Is it possible to determine why more substituted alkenes are more stable. Either by a mathematical formula (not dH that only gives a number for how strong the bonding is but a formula that takes proton and electron forces inte account) or by explaining how the electrons and protons align in a manner that makes it harder to break more substituted pi bonds of alkenes because of electrostatic forces.
A little more details are in the attachment in identical files in pdf and word format.© BrainMass Inc. brainmass.com October 10, 2019, 7:17 am ad1c9bdddf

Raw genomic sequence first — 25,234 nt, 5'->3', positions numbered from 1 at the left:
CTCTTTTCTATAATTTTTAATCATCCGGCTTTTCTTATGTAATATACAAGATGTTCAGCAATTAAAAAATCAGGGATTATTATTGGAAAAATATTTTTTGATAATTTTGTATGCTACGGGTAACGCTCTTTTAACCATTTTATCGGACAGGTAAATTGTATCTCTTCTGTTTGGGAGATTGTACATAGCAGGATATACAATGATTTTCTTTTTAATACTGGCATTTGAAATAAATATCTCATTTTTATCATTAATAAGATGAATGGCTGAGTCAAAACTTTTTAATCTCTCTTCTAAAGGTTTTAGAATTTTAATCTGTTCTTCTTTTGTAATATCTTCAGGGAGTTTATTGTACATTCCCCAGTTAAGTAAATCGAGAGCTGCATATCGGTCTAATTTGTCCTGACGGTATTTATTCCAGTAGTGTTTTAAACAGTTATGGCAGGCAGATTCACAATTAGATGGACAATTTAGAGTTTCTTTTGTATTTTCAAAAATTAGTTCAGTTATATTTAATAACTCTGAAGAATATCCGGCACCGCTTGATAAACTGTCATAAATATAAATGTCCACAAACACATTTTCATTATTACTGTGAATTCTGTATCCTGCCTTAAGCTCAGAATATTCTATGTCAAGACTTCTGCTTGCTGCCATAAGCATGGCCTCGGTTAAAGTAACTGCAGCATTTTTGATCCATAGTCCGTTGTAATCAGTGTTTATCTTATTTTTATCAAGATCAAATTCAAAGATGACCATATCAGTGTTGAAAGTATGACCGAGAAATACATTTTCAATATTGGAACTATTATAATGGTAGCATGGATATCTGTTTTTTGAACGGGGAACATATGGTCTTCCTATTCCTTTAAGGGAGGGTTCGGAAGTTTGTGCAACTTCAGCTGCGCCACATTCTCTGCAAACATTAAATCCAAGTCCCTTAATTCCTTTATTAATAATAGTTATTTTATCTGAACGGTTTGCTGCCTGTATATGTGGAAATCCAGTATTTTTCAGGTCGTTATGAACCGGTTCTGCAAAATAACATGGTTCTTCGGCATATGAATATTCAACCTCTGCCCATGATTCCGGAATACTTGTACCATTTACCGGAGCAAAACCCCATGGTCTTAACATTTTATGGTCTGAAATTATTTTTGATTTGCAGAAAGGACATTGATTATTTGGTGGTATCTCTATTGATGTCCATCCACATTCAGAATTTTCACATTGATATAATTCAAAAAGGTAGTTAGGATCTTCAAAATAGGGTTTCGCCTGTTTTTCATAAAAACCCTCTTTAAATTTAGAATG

Consider the mono and disubstituted alkenes shown above. The main accepted reason for stability is based on what we refer to as secondary orbital interactions. You know that p-p orbital overlap results in a pi-bond and that the methyl groups C-H bonds are sp3 orbitals. The C=C bond is fixed but the C-H bonds can be rotated. Because C=C bonds are shorter, ...
A qualitative explanation is given explaining why more substituted alkenes are more stable than less substituted alkenes.